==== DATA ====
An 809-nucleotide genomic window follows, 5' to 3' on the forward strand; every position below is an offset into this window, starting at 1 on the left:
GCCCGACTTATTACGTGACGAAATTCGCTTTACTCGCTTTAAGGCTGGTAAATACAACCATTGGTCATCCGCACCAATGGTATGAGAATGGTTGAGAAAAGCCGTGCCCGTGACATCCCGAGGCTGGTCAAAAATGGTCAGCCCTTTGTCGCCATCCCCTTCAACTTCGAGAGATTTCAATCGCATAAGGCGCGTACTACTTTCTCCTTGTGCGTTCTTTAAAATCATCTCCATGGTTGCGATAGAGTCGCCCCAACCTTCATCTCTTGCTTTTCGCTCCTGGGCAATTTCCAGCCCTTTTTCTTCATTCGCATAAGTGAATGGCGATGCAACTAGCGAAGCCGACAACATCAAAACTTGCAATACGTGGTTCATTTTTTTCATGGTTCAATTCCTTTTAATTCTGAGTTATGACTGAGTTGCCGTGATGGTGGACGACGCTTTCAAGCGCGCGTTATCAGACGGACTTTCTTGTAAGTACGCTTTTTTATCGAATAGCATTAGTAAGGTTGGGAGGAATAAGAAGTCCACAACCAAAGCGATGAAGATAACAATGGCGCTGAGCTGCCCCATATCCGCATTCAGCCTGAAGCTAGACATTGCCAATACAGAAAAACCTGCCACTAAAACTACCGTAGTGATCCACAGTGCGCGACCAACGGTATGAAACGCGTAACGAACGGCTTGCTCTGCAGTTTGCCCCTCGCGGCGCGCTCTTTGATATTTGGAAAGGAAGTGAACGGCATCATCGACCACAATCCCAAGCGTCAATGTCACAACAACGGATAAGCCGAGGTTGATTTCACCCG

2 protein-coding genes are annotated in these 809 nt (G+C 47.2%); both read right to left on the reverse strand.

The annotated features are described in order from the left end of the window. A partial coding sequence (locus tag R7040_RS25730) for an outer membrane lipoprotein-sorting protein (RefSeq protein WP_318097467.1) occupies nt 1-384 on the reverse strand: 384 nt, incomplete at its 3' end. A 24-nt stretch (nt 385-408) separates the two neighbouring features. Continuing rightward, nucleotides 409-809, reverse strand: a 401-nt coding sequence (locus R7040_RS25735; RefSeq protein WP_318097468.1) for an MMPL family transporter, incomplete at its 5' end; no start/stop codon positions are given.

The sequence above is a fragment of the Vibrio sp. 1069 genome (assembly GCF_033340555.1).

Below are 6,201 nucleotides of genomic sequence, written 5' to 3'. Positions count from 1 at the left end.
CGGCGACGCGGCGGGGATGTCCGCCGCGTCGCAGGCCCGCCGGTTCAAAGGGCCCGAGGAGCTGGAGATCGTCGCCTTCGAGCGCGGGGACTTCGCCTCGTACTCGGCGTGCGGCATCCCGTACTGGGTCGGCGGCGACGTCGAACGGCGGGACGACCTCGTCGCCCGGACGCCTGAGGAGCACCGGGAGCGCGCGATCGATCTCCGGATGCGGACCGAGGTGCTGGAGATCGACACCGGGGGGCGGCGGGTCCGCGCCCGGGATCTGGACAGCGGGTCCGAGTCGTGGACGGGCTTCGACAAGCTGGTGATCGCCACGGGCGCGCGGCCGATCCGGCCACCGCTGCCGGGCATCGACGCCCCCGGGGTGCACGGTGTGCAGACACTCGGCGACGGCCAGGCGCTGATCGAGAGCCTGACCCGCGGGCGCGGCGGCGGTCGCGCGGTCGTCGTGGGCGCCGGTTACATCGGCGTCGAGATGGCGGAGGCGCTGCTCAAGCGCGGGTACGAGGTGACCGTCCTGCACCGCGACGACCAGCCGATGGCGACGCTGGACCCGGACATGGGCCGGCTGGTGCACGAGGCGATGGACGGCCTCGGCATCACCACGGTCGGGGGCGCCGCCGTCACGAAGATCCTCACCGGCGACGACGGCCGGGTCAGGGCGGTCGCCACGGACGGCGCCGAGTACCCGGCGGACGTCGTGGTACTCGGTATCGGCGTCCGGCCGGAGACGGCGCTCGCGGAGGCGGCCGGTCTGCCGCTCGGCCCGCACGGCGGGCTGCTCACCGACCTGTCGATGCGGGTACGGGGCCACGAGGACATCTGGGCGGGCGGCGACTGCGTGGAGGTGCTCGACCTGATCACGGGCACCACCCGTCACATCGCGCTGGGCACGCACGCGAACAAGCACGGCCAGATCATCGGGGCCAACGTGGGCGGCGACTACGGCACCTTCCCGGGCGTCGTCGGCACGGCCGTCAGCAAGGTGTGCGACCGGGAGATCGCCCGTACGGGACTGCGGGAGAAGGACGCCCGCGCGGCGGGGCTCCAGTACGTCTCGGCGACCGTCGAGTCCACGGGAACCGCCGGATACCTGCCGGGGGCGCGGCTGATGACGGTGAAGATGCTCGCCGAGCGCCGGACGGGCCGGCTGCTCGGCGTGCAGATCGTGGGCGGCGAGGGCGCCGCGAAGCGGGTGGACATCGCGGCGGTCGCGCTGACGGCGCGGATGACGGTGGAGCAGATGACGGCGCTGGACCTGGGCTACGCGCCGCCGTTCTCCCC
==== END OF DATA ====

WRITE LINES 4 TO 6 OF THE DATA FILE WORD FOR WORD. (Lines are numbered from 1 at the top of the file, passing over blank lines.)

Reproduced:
The annotated features are described in order from the left end of the window. A partial coding sequence (locus tag R7040_RS25730) for an outer membrane lipoprotein-sorting protein (RefSeq protein WP_318097467.1) occupies nt 1-384 on the reverse strand: 384 nt, incomplete at its 3' end. A 24-nt stretch (nt 385-408) separates the two neighbouring features. Continuing rightward, nucleotides 409-809, reverse strand: a 401-nt coding sequence (locus R7040_RS25735; RefSeq protein WP_318097468.1) for an MMPL family transporter, incomplete at its 5' end; no start/stop codon positions are given.

The sequence above is a fragment of the Vibrio sp. 1069 genome (assembly GCF_033340555.1).

Below are 6,201 nucleotides of genomic sequence, written 5' to 3'. Positions count from 1 at the left end.